How Do Gun Owners Respond to Mass Shootings Like Uvalde?

Recently I spoke on background to a couple of producers working on a news special on gun violence-related trauma. Speaking “on background” means that I would not be quoted but the producers are trying to get a better understanding of their subject matter as they proceed to put the special together.

I am usually happy to do this in order to try to have a point of view represented in the final product that might otherwise not be. For me, as someone who specializes not in gun violence but in gun culture, the POV is that of the normalcy of guns and gun owners.

In the course of our discussion, one of the producers asked me, “How do gun owners respond to mass shootings” like Uvalde?

“Woman and grief” by x1klima, CC BY-ND 2.0

My response (paraphrasing here):

Like any normal human being does. They feel grief, rage, disbelief, compassion, and other normal human emotions.

Many might want to offer their thoughts and/or prayers for the individuals, families, and communities affected, but “thoughts and prayers” have now been weaponized by activists who insist that the only appropriate response to mass shootings is gun control right now. Which, of course, has been politicized as “common sense.”

It was a very interesting question to ask, but an important one, and I was glad that I had the opportunity to answer it as the producer seemed as if he had genuinely never thought of my answer.

Talking About American Gun Culture, Mass Shootings, and Gun Control in the Wake of Uvalde on Newsy

I was invited on Newsy’s Morning Rush to talk about American gun culture, mass shootings, and gun control in the Wake of the Uvalde shootings.

As usual, I find myself trying to capture the complex reality of guns in the United States, and pointing out ways in which “things are not what they seem.” I can’t help it. I’m a sociologist.

They sent me the clip of my segment with them and I posted the 4-minute video to my “Light Over Heat” channel.

I wasn’t expecting it, but they mentioned my mini-book, Concealed Carry Revolution: Liberalizing the Right to Bear Arms in America (Updated Edition).

New “Light Over Heat” videos are released on YouTube every Wednesday, so please surf over to my YouTube channel and SUBSCRIBE to follow, RING THE BELL to receive notifications, and SHARE so others can learn about this work.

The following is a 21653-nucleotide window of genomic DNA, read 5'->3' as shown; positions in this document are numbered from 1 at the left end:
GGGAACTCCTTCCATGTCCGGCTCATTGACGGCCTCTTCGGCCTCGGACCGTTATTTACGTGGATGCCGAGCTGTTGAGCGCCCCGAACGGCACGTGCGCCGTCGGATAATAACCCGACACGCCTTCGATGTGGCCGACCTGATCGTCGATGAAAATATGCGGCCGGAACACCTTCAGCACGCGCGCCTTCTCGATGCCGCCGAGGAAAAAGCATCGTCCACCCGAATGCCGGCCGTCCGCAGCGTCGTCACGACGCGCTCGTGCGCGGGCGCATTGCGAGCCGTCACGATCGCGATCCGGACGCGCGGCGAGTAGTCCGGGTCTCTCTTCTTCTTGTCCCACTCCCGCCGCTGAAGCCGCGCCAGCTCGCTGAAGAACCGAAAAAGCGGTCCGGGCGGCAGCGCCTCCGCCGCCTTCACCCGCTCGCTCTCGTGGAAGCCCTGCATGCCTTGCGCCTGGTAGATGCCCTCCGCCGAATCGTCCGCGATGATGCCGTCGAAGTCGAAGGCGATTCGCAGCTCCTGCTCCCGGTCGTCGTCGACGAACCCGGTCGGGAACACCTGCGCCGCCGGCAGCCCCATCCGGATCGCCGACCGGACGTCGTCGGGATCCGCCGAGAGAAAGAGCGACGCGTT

Light Over Heat #22: Further Thoughts Post-Buffalo Thanks to Intellectual Diversity

In my last video (Light Over Heat #21), I commented on guns and race, racism, and white supremacy in the wake of the Buffalo mass murder. The comments I received, even the critical ones, were generally very respectful and constructive. Given the name and mission of my YouTube channel — “Light Over Heat” — I appreciate this very much.

The comments also got me thinking about the value of diversity (political, cultural, social, intellectual) in exposing us to people and ideas different from our own. From these differences can come greater understanding.

Getting into gun culture has exposed me to more intellectual diversity than if I had just stayed in my bright blue sociology bubble. In this week’s video, I talk about some of the ways I have come to see the issues raised by the Buffalo mass murder differently.

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Light Over Heat #21: Talking Guns and Race Post-Buffalo

This week I was supposed to post a video commemorating the 20th consecutive weekly episode of “Light Over Heat”. But the dark side of life intervened in the form of a white supremacist mass murder in Buffalo, New York.

So I quickly recorded some thoughts on guns and race. This is a first word not a last word on the topic, but I felt compelled to put my thoughts out there as I have seen so many perspectives that I think miss the reality of guns in America (typically those on the left) AND the reality of racism in America (typically those on the right).